What were your first jobs?
My first paid job was drawing and painting the ‘Get Ahead of the Games’ posters for TFL when the Olympics were in London. I got dropped in at the deep end, really. I worked as part of a small team of artists along with the good people at Picasso Pictures, eventually working my way up to a ‘senior designer’ credit. It was a nine month job consisting of nearly 40 posters and was pretty much boot-camp as far as being a working professional goes.
Who in particular helped you the most at the start of your career?
Besides friends and family, I pretty much owe any career I have to Jane Bolton (then producer at Picasso Pictures, now co-founder and EP at Fat Lemon). She took a chance on me based on one image in my portfolio and gave me a shot at that TFL project. Everything since has stemmed from that one job and the connections made working with her and the other producers and directors on the project. Thanks Jane!
What skills have you learnt along the way?
Learning not to be precious about my work has been important; clients regularly change their minds in the middle of projects and there isn’t time to mourn that image you spent three days painting for them. You just have to move on and get on with it, which can be hard sometimes. Advertising moves at a pretty rapid pace so being efficient with workflow has been another important one.
“Advertising moves at a pretty rapid pace so being efficient with workflow is important.”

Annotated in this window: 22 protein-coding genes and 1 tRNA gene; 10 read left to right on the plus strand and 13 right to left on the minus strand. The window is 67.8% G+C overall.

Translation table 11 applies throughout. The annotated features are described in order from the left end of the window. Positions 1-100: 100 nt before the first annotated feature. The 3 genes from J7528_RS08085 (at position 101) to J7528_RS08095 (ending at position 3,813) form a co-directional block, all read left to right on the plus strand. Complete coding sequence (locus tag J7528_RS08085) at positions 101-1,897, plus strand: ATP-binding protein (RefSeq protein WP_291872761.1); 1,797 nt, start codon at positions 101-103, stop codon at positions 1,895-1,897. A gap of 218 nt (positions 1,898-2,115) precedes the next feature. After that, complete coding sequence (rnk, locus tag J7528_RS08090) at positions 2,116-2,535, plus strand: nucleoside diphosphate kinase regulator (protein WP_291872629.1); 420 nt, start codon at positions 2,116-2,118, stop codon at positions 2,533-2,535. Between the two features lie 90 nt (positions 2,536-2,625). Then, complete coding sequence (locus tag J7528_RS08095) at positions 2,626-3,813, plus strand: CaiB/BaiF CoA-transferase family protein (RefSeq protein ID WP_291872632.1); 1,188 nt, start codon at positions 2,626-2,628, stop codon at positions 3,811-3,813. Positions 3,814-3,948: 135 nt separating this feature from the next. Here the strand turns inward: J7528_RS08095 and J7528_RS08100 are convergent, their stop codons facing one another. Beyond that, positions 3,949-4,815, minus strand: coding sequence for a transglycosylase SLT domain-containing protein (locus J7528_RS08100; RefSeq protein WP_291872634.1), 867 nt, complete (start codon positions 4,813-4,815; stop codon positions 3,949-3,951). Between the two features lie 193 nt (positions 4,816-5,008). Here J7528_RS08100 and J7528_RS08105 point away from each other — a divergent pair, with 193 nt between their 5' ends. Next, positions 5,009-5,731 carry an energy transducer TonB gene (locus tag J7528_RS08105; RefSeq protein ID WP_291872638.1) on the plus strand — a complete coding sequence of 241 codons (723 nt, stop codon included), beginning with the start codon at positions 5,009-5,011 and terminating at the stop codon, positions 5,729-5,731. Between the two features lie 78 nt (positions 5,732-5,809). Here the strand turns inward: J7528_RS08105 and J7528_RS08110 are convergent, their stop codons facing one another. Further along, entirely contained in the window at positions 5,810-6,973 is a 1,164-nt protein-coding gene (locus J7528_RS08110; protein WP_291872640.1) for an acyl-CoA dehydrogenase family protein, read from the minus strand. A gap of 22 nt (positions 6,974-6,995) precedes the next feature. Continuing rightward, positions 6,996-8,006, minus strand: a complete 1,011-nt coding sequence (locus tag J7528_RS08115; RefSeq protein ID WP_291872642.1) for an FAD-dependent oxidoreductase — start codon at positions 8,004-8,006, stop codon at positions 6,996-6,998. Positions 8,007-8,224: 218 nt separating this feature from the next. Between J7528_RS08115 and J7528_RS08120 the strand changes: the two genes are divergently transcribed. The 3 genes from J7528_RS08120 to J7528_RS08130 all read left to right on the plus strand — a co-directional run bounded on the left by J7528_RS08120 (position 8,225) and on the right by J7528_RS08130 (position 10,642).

What’s been your biggest challenge?
The biggest challenge has been learning when to say no. I don’t like turning down jobs, but sometimes as fun as it seems or as big as the client is, you have to be honest and admit you can’t do everything. I’ve taken a couple of jobs in the past I shouldn’t have, and they didn’t turn out particularly well because I didn’t know what I was doing, but was too scared to turn them down in case the client didn’t come back. In reality turning in sub-par work is a much quicker way to lose a client than by politely saying no.
Is your job what you thought it would be?
I didn’t really know what my job was until I started doing it, so I didn’t have many preconceptions. But it’s been pretty great so far, so no complaints here.
What would you like to do next?
The main goal is to work a bit less. I’m lucky enough to have constant work coming in so I’d like to make more time for non-work related things. Read more, travel more, all the usual clichés.
Could you do this job forever?
I’ll do it as long as I’m able to get away with it!
What do you feel is the natural career progression for someone in your current position?
Moving into feature films seems like a logical step; it’s the same pipeline I work with now, just on a much larger scale. Working on a movie has been a career goal for a few years now! It’s all drawing and painting though, really, so as long as I’m still able to do that and pay my bills, I’m not hugely worried about where I end up.
Words of Wisdom
What advice would you give to a young creative wanting to become an illustrator?
Don’t undercharge, be nice, and don’t miss your deadlines. Realistically lots of people can probably do your job, so being easy to work with is hugely important. If you’re unreliable you won’t be anyone’s first choice. Also don’t forget to stretch!
Interview by Marianne Hanoun